Cambodia’s government has strenuously promoted long-term leasing of unused land as Economic Land Concessions (ELCs) to attract investors and encourage development in the impoverished nation, but observers say the policy has resulted in few benefits at the cost of huge social and environmental impacts.
Since the early 1990s, Prime Minister Hun Sen’s ruling Cambodian People’s Party (CPP) has worked to carve the country up into small parcels of land available to private companies at bargain basement prices. The country’s 2001 Land Law granted the government the right to issue ELC leases of up to 99 years under the pretext of improving local economies and establishing a thriving agroindustry.
But over the past two decades, Cambodia’s land leasing policy has led to more than a tenth of the country’s land area being leased and has become increasingly controversial because of its negative impact on local livelihoods.
A growing segment of the country’s population of 16.25 million has been pushed below the poverty line as a result of systematic land-grabbing and forced evictions, while the country’s natural resources—particularly its forests—have been destroyed or depleted at an unprecedented scale and pace.
Meas Soksensan, spokesperson for the Ministry of Economy and Finance, recently confirmed to RFA’s Khmer Service that the government leases unused land as ELCs at a rate of merely U.S. $5 per hectare (2.5 acres), drawing an annual revenue of just U.S. $10 million.
“We will surely review those contracts and when our economy is stable and recovers [from the impact of the coronavirus], we will consider whether to increase our revenue from these land leases by hiking up the rental rate based on market value,” he said.
In mid-June, the Ministry of Economy and Finance said it is reviewing ELC contracts issued to 231 companies for more than 1.1 million hectares (2.7 million acres) of land across the country. At the time, the ministry was drafting a new bill on management of state assets—an article of which specifies that all leasing of state assets, including land, should not exceed 50 years. The bill was recently unanimously passed by Hun Sen’s cabinet and is now awaiting introduction to the National Assembly.
Amid growing criticism, Hun Sen has made several revisions to the country’s ELC policy. Most recently, in 2016, he announced that more than 1 million hectares (2.5 million acres) of ELC land had been revoked by the state from the more than 2 million hectares (4.9 million acres) it had granted to private firms, reducing the amount of ELC land to around 1.1 million hectares.
But according to figures compiled by local rights group Licadho in March, Cambodia has so far granted 297 concessions—equivalent to 2.1 million hectares (5.2 million acres) or about 12 percent of the country’s total land area. Of these concessions, Chinese firms control the largest total area at nearly 400,000 hectares (990,000 acres), followed by those from Vietnam at more than 360,000 hectares (890,000 acres).
Licadho said that at least 15 companies, all of which are owned by tycoons and CPP senators, were granted more than 10,000 hectares (25,000 acres) of ELC—exceeding the amount permitted by the 2001 Land Law. The companies claim to have invested in rubber, sugar, paper pulp, cassava, and palm oil plantations.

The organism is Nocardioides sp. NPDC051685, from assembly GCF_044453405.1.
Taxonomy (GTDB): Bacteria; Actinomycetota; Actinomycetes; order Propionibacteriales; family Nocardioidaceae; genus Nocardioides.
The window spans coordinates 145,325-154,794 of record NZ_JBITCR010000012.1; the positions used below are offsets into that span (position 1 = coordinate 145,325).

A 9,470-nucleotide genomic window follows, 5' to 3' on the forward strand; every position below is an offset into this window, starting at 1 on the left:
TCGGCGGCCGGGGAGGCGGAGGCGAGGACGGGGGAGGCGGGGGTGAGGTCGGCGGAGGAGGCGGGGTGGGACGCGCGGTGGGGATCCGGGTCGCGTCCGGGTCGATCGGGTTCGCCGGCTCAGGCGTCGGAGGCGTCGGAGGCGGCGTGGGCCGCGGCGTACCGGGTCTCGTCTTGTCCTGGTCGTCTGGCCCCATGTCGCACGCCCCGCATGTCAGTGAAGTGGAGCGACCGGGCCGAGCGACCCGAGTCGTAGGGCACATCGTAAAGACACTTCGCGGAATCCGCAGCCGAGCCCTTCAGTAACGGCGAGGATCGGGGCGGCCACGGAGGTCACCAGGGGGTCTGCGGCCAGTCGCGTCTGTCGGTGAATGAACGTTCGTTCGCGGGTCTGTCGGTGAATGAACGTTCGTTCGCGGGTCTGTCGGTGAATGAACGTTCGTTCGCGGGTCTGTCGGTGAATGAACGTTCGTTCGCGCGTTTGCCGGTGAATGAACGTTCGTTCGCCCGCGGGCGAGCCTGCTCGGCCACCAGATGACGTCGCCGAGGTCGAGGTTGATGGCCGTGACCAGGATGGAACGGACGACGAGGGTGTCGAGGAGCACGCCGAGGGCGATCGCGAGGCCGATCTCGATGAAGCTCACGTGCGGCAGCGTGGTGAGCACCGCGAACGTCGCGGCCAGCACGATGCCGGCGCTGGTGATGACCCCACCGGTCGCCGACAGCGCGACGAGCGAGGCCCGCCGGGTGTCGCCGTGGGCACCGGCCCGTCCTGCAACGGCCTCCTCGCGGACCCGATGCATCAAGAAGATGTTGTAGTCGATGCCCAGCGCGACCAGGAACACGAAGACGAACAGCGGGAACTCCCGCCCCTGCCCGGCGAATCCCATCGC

ELC figures exclude other concessions granted by the state, such as those for mining, seaports, airports, industrial zones, and fishing lots, as well as some 38 special economic zones created by the government in 2016. According to Cambodia’s national budget law for 2020, the government plans to increase revenues from all concessions to more than U.S. $50 million this year—an 89 percent jump from a year ago.
Am Sam Ath, deputy director of the Cambodian rights group Licadho, told RFA that the government hasn’t granted or revoked ELCs in recent years.
“I don’t know if this is due to [the coronavirus outbreak] and past issues of land conflicts, but nonetheless, as a civil society, we remain concerned,” he said.
“We’ve stated clearly in the past that such granting of ELC should be ended so that [the government] can resolve all remaining [land] conflicts.”
Vann Sophat, project coordinator for business and human rights with the Cambodian Center for Human Rights (CCHR), told RFA that although the ELC policy has contributed to strengthening the economy and providing jobs for local residents, its negative impacts generally outweigh its benefits.
“There have been physical assaults and threats … such as in Koh Kong where forced evictions have occurred … [as well as] shootings of residents, resulting in injuries and deaths,” he said.
“Basically, [the ELC] has not brought about benefits for affected locals. Instead, residents have mostly become homeless and landless, while others were imprisoned—especially women.”
While exact statistics are difficult to find, U.S. attorney Richard J. Rogers filed a lawsuit with the International Criminal Court (ICC) in October 2014 against Cambodia’s ruling elites for “crimes against humanity” on behalf of the country’s victims of land grabs which said an estimated 770,000 people, or six percent of the total population, had been forcibly displaced in land disputes since 2000.
More than 145,000 people, or 10 percent of the population, had been displaced from the capital Phnom Penh alone over the same period, said the lawsuit, which has yet to be ruled on.
Cambodia’s Ministry of Land Management, Urban Planning and Construction claimed in late 2019 that it has been trying to resolve around 20,000 land conflict cases since 2016 to reduce the number to around 2,200, and that it plans to resolve all cases by 2023. The ministry also claimed to have successfully registered 80 percent of Cambodia’s 7 million plots of land through its Systematic Land Registration (SLR) scheme, supported by the World Bank, and said registration will be completed by 2021.